Unity between all religious groups under one identity was not a foreign idea to Arabs. In fact, it was prominent even during the Ottoman Empire's rule. Aleppo laid in the transition zone between Arabic-speaking Syria, Kurdish highlands to the north and east, and Turkish and Armenian regions to the north and west. It included a large non-Arabic population with different religious fellowships. Despite that, in the early 19th century, many in Aleppo were supporters of the Syrian author and philosopher, Abd al-Rahman al-Kawakibi, who influenced a whole generation in the city as he preached Islamic democracy and liberal, progressive thoughts, emphasizing that there should be brotherhood between all Arabs of all religious backgrounds. He even published a newspaper that promoted equal rights for Armenians, Christians, and Jews, which the Ottoman rule tried to censor. His preachings led to his arrest, where crowds of his supporters rallied to release him. After he was freed, he published a book in Cairo, The Nature of Despotism, and in that book he spoke about tyranny and how it violated Islamic teachings. He valued Islamic politics as democracy, and he claimed that Islamic politics is in its truest form when it’s in the presence of unity and brotherhood among all Arabs regardless of religion. And many in Aleppo upheld his values, which is why when Prince Faisal delivered his speech in 1918, he made sure to quote Aleppo’s beloved liberal and progressive voice, al-Kawakibi. And everyone in Aleppo cheered for the arrival of Faisal.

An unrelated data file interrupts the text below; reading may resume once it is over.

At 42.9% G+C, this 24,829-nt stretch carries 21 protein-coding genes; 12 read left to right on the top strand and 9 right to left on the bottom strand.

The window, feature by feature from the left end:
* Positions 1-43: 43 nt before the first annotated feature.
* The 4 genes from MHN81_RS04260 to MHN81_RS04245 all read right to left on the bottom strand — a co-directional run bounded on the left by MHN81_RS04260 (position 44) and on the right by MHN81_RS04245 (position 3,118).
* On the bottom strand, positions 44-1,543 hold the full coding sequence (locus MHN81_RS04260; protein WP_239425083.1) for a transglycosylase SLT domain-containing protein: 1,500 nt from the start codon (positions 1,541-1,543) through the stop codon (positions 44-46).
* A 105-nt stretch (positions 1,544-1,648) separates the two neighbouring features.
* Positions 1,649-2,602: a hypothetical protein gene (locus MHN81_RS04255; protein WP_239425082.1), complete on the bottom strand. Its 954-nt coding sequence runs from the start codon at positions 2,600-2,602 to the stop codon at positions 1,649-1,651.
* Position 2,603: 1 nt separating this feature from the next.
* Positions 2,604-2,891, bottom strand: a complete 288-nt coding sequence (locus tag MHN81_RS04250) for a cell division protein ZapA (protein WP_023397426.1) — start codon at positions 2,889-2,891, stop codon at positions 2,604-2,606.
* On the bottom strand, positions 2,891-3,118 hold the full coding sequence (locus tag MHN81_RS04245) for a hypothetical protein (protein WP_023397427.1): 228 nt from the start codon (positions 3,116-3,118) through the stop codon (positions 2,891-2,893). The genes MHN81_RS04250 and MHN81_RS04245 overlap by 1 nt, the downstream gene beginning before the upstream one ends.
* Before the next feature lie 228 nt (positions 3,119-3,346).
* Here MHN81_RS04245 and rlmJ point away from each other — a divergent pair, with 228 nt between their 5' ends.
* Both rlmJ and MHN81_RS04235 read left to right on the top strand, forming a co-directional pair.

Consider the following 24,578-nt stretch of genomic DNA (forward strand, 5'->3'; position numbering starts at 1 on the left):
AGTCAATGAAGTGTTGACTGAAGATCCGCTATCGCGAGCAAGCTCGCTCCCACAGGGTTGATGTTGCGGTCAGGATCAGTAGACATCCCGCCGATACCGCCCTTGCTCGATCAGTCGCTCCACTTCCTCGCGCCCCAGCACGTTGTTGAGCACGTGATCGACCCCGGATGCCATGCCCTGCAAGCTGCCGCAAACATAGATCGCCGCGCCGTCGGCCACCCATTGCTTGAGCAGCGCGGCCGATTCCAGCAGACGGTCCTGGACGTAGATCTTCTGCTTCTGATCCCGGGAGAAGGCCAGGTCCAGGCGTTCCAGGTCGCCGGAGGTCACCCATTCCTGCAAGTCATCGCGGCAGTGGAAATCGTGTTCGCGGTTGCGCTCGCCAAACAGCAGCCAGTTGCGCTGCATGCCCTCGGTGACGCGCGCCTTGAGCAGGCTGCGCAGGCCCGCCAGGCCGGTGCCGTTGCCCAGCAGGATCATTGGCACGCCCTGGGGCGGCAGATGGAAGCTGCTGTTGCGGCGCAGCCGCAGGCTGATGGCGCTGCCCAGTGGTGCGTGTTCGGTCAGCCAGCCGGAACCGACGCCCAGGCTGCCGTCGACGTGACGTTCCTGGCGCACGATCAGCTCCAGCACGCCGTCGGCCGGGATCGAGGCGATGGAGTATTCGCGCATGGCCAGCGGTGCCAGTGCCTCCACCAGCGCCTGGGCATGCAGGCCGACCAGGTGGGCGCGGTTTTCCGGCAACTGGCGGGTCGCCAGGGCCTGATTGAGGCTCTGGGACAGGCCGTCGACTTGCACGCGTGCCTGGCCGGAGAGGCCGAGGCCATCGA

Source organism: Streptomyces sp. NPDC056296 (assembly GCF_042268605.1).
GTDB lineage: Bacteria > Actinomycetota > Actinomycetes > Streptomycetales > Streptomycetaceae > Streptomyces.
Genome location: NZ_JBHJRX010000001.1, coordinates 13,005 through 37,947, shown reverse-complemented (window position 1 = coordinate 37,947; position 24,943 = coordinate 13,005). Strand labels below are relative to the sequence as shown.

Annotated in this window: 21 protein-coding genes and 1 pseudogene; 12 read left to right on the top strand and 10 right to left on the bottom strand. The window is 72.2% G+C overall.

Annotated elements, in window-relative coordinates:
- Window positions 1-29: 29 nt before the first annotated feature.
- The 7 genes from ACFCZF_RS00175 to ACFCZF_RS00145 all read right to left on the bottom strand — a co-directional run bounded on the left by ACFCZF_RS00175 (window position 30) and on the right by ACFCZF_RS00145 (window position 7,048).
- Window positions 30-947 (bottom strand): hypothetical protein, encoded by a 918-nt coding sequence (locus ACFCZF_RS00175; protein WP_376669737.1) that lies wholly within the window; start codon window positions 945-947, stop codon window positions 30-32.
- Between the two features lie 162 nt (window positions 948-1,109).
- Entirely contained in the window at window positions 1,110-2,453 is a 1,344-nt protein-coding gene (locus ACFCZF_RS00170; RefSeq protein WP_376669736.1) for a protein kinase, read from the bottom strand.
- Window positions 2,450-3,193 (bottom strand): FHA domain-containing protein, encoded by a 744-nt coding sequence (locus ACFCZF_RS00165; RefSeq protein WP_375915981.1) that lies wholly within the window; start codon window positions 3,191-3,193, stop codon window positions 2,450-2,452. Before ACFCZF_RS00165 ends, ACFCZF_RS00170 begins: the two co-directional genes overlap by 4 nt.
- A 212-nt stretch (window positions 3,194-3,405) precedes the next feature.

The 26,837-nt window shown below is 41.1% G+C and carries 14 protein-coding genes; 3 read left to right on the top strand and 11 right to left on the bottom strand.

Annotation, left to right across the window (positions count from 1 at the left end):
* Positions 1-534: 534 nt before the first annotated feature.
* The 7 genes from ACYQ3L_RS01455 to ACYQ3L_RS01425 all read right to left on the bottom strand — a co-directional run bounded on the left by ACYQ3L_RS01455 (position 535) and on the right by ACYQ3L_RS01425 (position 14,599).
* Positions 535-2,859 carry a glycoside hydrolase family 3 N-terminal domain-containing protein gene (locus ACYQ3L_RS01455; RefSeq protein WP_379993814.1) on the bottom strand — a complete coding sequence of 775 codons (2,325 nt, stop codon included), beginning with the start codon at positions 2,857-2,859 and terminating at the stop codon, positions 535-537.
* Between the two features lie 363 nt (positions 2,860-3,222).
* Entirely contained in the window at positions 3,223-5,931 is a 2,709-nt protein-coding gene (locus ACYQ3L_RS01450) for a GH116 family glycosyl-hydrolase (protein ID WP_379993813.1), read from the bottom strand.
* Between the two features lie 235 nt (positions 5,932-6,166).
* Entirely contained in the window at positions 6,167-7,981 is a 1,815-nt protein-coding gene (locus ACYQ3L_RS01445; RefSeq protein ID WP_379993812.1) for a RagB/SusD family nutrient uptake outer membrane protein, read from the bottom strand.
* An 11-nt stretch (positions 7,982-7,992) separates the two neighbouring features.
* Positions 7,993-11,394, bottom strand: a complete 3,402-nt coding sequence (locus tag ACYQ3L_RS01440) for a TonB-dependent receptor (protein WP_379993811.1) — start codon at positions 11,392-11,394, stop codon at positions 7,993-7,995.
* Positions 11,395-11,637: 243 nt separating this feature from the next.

So the Arab revolt was led by the progressive idealists of Al-Fatat organization, that comprised of educated and experienced members; Prince Faisal won the hearts of all Arabs from every religious group; with the help of the Allies, the Ottoman Empire was defeated, and Arab independence was promised to Prince Faisal’s father by Britain and France. This all sounded ideal. So what went wrong?